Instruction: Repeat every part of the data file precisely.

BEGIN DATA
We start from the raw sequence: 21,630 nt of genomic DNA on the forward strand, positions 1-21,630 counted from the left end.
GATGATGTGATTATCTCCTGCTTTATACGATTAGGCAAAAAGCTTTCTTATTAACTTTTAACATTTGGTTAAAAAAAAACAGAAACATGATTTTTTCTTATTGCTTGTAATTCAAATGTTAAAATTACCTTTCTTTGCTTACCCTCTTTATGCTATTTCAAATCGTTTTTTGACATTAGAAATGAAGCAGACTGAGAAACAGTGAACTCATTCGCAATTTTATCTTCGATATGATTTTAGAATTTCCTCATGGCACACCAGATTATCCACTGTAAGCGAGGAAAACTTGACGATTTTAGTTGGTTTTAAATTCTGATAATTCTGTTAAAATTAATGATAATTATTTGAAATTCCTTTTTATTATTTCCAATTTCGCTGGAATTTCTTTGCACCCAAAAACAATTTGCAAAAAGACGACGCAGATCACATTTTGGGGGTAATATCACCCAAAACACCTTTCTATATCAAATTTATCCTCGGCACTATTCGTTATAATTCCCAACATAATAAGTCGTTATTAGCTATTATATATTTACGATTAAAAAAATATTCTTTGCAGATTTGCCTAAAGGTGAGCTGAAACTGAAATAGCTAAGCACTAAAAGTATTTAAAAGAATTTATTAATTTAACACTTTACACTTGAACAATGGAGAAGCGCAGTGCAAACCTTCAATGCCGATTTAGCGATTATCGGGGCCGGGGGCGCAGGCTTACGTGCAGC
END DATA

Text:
We start from the raw sequence: 21,630 nt of genomic DNA on the forward strand, positions 1-21,630 counted from the left end.
GATGATGTGATTATCTCCTGCTTTATACGATTAGGCAAAAAGCTTTCTTATTAACTTTTAACATTTGGTTAAAAAAAAACAGAAACATGATTTTTTCTTATTGCTTGTAATTCAAATGTTAAAATTACCTTTCTTTGCTTACCCTCTTTATGCTATTTCAAATCGTTTTTTGACATTAGAAATGAAGCAGACTGAGAAACAGTGAACTCATTCGCAATTTTATCTTCGATATGATTTTAGAATTTCCTCATGGCACACCAGATTATCCACTGTAAGCGAGGAAAACTTGACGATTTTAGTTGGTTTTAAATTCTGATAATTCTGTTAAAATTAATGATAATTATTTGAAATTCCTTTTTATTATTTCCAATTTCGCTGGAATTTCTTTGCACCCAAAAACAATTTGCAAAAAGACGACGCAGATCACATTTTGGGGGTAATATCACCCAAAACACCTTTCTATATCAAATTTATCCTCGGCACTATTCGTTATAATTCCCAACATAATAAGTCGTTATTAGCTATTATATATTTACGATTAAAAAAATATTCTTTGCAGATTTGCCTAAAGGTGAGCTGAAACTGAAATAGCTAAGCACTAAAAGTATTTAAAAGAATTTATTAATTTAACACTTTACACTTGAACAATGGAGAAGCGCAGTGCAAACCTTCAATGCCGATTTAGCGATTATCGGGGCCGGGGGCGCAGGCTTACGTGCAGC